NASA has announced that the Biden administration will extend operations at the International Space Station (ISS), through 2030, as NASA stated Friday.

Congress only authorized funding for the huge orbiting laboratory up to 2024. But the American Space Agency expects more money to continue powering the station.

NASA offered to pay hundreds of millions of dollars for private space station construction.

Although the ISS is expected to survive, it may be decommissioned in six years. The ship has suffered cracks and other leaks during the last few years. 

Scroll down to see the video 

NASA announced on Friday the Biden administration is extending operations of the International Space Station (ISS) through 2030. Congress has only approved funding for the massive orbiting laboratory until 2024

NASA on Friday announced the Biden Administration’s intention to extend the operations of the International Space Station through 2030. Congress approved the funding for this massive orbiting laboratory only until 2024.

President Ronald Reagan announced the building of the ISS in his January 25, 1984 State of the Union Address. He noted that NASA would have the ISS completed within 10 years.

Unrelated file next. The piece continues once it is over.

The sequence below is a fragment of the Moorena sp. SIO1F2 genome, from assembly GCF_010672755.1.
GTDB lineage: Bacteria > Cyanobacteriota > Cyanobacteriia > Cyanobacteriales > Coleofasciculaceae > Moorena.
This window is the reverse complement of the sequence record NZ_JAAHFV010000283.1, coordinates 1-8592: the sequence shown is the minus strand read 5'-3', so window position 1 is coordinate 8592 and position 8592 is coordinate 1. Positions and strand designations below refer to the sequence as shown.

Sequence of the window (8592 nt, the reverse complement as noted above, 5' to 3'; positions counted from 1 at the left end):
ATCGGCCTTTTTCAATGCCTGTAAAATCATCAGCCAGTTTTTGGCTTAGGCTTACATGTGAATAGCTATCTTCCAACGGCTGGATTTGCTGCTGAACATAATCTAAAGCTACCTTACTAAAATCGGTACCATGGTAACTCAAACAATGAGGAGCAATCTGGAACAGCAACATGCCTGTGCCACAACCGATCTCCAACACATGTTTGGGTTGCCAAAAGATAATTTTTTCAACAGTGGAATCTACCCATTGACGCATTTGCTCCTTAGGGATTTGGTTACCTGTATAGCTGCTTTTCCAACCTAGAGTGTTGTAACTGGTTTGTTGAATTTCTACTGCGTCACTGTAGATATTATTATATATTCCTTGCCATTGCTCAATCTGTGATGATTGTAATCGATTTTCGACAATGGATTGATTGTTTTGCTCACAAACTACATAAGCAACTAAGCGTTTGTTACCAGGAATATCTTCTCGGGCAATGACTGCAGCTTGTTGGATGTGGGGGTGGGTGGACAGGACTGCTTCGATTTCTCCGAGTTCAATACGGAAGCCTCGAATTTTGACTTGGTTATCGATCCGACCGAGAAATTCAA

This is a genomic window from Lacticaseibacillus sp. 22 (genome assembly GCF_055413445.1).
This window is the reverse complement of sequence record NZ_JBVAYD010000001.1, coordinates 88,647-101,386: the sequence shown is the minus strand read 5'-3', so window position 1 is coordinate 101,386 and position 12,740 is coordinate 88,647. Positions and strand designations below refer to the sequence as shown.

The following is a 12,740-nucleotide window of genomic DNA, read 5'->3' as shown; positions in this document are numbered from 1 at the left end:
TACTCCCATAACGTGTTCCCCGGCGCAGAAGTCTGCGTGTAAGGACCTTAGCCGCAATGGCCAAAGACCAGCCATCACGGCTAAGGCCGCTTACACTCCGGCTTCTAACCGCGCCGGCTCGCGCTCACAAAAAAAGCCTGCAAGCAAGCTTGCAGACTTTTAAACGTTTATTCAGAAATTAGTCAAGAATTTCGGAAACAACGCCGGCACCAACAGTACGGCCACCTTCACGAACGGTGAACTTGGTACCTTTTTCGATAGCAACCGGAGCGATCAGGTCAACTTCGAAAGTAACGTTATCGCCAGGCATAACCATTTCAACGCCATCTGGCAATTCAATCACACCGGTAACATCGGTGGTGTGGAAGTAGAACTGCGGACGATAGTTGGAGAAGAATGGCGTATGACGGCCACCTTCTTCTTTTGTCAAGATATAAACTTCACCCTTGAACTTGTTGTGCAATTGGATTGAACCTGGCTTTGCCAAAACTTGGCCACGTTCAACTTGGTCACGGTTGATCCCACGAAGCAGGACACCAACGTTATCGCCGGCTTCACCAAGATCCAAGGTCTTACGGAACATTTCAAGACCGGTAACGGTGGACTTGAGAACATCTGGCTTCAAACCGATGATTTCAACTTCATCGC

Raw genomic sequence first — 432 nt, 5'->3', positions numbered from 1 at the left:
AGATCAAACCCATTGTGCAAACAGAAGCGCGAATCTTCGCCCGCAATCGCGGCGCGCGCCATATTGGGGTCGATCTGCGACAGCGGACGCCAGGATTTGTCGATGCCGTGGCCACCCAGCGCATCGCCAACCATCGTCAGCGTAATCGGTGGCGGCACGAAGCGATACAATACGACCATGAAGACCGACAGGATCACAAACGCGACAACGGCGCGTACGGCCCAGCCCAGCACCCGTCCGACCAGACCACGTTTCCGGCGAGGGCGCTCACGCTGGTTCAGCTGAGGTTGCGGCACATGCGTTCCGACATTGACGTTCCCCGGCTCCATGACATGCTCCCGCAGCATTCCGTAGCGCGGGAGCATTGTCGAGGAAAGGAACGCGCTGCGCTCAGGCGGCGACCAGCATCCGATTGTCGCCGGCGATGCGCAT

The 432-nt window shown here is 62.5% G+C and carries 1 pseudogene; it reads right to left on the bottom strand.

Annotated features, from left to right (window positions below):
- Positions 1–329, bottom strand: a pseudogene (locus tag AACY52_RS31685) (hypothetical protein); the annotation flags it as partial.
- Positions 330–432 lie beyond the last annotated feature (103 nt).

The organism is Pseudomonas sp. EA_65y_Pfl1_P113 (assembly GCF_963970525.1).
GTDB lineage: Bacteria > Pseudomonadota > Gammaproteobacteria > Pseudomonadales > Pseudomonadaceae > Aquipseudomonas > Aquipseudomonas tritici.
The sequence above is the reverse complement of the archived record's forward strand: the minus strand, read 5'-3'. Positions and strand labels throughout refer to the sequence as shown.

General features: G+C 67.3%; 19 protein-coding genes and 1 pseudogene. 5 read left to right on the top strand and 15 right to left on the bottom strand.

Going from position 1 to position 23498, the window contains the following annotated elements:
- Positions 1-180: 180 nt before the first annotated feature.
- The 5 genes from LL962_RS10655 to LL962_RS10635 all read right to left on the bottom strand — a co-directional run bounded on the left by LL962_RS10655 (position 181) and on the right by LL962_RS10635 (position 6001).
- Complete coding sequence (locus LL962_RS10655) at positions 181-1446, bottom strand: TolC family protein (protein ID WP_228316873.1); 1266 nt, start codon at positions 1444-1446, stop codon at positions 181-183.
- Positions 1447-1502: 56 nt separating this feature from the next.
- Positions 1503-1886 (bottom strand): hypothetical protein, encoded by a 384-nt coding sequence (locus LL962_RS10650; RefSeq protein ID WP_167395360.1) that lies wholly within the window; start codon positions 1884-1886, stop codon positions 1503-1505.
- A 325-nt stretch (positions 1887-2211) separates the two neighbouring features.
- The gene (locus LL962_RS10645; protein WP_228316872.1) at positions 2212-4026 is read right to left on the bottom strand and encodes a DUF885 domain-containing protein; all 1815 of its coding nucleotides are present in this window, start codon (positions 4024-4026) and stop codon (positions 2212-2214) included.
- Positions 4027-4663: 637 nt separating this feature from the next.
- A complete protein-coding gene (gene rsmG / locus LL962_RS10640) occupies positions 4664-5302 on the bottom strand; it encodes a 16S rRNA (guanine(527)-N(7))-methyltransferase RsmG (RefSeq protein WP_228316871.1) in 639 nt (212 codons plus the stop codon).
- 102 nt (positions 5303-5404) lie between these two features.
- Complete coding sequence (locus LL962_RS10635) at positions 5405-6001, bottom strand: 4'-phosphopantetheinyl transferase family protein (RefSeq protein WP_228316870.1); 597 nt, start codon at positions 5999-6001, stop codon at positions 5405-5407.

Two years later, on December 4, 1998 was the launch of the US portion of the vessel.

Over the years, more pieces were added to the spacecraft and it was finally ready for humans in 2000.

NASA’s Bill Shepard and Russia’s Yuri Gidzenko and Sergei Krikalev arrived at the station on November 2, 2000 and stayed for several months – and humans have lived on the ISS since.

Even though the ISS will live on, the aged ship itself may not last another six years longer than previously planned. Pictured is the ISS in Sept 2000, two months before humans arrived on the ship

The ISS may live to see six more years, but the ship’s age will not be as great. Two months ago, the ISS was in its Sept 2000 state.

In May 2009, the ISS was fully operational and began to host six people. To do this, two Soyuz Lifeboats had to dock with it at all times.

It was also completed in 2011, at a length of 356 feet.

NASA Administrator Bill Nelson said in a statement on Friday: ‘The International Space Station is a beacon of peaceful international scientific collaboration and for more than 20 years has returned enormous scientific, educational, and technological developments to benefit humanity.

‘I’m pleased that the Biden-Harris Administration has committed to continuing station operations through 2030.’